Trump, NY attorney general recommend financial monitors for Trump Organization

NEW YORK - Donald Trump and New York Attorney General Leticia James, who's pursuing a massive civil fraud lawsuit against the former president and his business empire, disagree on virtually everything about the case.

But both sides on Thursday recommended the same former federal judge as one of their suggested nominees for the monitor a New York state court judge has ordered to oversee Trump Organization financial decisions.

Barbara Jones served as a judge in the Southern District of New York, where she presided over accounting and securities fraud cases, as well as antitrust and racketeering litigation. Now a partner at Bracewel LLP, she has focused her work on monitorships.

She was the special master appointed to oversee whether records seized from former Trump lawyer Michael Cohen by the FBI were protected by attorney-client privilege. She also was appointed to oversee Charter Communications' compliance with Federal Communications Commission requirements when the company acquired Time Warner Cable and Bright House Networks in 2016.

Former President Donald Trump gestures as he departs Trump Tower, Wednesday, Aug. 10, 2022, in New York, on his way to the New York attorney general's office for a deposition in a civil investigation. (AP Photo/Julia Nikhinson)
Former President Donald Trump gestures as he departs Trump Tower, Wednesday, Aug. 10, 2022, in New York, on his way to the New York attorney general's office for a deposition in a civil investigation. (AP Photo/Julia Nikhinson)

The recommendations stem from Manhattan Supreme Court Justice Arthur Engoron's ruling last week after the state attorney general sought a financial monitor for the Trump Organization. Despite arguments by Trump lawyers, Engoron ruled that a monitor was justified to ensure that Trump's companies don't shift financial assets in an effort to avoid the maximum $250 million penalty that could be imposed if the attorney general's office prevails in the civil lawsuit.

The suit alleges that Trump, his companies and his three eldest children were part of a 10-year scheme "that grossly inflated" the former president's personal net worth by billions of dollars, and then used the higher values to win more favorable loan terms from lenders.

The alleged actions violated New York laws and likely saved Trump, his business and his family more than $150 million from 2011-2021, the complaint contends.

Trump lawyers argue there was no wrongdoing, because the companies made all repayments on time, as the lenders received millions of dollars in fees and never complained about the transactions.

Along with Jones, James' monitorship recommendations included Aaron Marcu, a partner at Freshfields Bruckhaus Deringer LLP, and Frances McLeod, a founding partner of Forensic Risk Alliance.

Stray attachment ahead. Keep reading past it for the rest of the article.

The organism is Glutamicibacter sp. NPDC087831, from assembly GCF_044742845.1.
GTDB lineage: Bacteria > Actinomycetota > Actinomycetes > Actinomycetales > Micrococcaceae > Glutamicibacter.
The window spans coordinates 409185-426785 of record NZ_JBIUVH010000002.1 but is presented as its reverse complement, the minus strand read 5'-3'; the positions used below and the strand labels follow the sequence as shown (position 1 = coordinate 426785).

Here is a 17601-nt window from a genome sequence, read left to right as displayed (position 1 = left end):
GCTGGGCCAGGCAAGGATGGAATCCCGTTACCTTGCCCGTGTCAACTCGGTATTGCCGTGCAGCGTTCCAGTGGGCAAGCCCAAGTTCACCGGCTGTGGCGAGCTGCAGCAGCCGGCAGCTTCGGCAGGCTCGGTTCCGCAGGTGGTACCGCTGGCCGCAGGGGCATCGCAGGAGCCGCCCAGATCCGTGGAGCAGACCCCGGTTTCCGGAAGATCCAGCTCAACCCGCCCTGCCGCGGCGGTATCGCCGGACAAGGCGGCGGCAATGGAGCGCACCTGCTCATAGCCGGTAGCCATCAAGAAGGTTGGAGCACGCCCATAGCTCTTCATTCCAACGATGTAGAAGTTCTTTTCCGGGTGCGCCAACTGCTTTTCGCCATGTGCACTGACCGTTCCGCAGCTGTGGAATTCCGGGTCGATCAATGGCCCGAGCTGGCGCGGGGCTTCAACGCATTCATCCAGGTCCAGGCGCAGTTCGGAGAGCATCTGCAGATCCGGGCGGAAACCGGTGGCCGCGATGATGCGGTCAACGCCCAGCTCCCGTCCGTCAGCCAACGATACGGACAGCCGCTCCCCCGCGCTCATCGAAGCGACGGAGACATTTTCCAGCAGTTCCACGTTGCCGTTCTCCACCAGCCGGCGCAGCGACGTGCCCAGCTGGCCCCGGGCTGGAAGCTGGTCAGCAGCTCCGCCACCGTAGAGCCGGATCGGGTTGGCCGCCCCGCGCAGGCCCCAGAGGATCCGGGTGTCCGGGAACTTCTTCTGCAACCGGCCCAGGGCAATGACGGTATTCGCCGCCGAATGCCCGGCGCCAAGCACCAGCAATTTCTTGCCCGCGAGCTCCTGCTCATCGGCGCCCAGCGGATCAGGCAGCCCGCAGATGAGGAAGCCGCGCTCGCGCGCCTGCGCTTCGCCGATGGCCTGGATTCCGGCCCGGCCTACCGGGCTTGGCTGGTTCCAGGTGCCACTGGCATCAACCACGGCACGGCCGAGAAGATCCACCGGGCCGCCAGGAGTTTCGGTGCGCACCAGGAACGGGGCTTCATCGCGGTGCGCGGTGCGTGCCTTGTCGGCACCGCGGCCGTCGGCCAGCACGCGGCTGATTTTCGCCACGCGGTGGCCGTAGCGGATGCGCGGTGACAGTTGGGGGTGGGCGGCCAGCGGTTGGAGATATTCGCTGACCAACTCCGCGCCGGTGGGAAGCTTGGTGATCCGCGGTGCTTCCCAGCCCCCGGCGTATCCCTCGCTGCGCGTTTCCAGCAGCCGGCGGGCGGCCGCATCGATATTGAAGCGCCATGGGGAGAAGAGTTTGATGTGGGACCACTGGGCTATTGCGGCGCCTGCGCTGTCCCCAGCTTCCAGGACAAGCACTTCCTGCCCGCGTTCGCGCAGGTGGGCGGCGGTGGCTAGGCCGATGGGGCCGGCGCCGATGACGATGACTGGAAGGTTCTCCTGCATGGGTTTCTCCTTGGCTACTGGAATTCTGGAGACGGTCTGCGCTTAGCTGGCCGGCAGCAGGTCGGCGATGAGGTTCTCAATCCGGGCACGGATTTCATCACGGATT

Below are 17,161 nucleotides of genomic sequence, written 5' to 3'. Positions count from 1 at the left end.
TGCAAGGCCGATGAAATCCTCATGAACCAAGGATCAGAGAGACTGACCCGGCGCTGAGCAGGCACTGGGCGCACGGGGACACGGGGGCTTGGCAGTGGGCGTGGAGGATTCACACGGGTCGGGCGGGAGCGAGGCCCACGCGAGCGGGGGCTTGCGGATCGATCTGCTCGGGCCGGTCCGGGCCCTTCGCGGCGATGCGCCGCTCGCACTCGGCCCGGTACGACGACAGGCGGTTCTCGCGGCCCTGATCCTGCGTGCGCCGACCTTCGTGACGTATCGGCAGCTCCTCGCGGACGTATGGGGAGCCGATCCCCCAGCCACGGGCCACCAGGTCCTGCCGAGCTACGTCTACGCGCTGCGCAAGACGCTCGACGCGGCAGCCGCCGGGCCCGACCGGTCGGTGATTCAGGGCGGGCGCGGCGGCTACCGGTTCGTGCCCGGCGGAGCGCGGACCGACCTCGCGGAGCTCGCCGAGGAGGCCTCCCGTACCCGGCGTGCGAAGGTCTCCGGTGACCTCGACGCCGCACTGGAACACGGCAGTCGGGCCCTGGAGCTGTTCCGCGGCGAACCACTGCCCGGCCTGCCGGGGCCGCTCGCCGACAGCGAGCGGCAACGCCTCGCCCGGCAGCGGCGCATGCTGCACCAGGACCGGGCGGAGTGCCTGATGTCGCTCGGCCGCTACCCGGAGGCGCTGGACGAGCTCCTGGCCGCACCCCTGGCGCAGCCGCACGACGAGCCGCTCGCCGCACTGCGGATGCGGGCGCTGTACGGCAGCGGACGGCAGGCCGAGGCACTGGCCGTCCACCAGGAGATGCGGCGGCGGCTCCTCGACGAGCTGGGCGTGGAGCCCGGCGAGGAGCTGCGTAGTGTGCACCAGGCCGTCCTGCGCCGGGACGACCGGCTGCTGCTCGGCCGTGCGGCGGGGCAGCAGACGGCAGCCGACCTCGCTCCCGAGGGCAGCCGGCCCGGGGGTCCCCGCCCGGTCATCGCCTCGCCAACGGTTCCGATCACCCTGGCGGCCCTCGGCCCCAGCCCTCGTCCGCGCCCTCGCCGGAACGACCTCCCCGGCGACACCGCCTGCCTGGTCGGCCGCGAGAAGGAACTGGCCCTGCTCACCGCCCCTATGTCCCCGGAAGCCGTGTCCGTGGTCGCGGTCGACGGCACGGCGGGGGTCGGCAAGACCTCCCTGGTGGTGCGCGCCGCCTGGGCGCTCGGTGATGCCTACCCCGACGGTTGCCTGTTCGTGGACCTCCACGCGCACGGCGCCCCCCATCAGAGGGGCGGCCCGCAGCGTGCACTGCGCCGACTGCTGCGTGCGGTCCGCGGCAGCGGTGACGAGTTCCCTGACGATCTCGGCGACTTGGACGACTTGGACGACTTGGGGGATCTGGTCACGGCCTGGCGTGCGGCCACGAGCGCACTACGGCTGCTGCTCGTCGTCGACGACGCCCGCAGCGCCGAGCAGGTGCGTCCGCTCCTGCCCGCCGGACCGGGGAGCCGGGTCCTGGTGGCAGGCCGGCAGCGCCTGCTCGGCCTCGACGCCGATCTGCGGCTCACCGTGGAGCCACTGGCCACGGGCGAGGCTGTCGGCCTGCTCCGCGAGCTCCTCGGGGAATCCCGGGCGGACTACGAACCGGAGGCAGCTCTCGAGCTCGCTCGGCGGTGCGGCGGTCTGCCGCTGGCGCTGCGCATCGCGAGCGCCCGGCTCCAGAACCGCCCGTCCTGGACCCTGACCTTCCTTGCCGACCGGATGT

Marcu represents Volkswagen in the auto giant's resolution of criminal and regulatory investigations that arose from diesel emissions by the company's vehicles.

McLeod currently serves as a Department of Justice-appointed monitor for two cases. One is Balfour Beatty Communities LLC, a U.S. military privatized housing provider that pleaded guilty in a fraud scheme. The other involves FCA US LLC, an auto company that pleaded guilty to conspiring to violate the U.S. Labor Management Relations Act.

Trump's attorneys recommended one additional monitor nominee, Kelly Donovan, the managing director for forensic investigations at KPMG LLP, an accounting and professional services giant. She worked in the New York Attorney General's office before James' tenure there.

Engoron is expected to name the monitor as soon as next week, after the opposing legal teams have an opportunity to comment on one another's recommendations.

However, Trump's legal team is continuing its battle to overturn Engoron's decision to appoint a monitor, a move it argues could badly undermine the Trump Organization's operations. Last week, it characterized the decision as nationalizing the company.

Trump appealed the ruling to New York State Appellate Division's First Department, a mid-level state appeals court. In a ruling on Wednesday, Associate Justice Angela M. Mazzarelli, denied a request by Trump to prevent Engoron's decision from taking effect while the appeals considered whether to overturn the ruling entirely.

Instead, Mazzarelli said that Trump's appeal would be heard by a full bench of the court later this month on an expedited basis.

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This article originally appeared on USA TODAY: Trump, NY AG recommend picks for Trump Organization financial monitor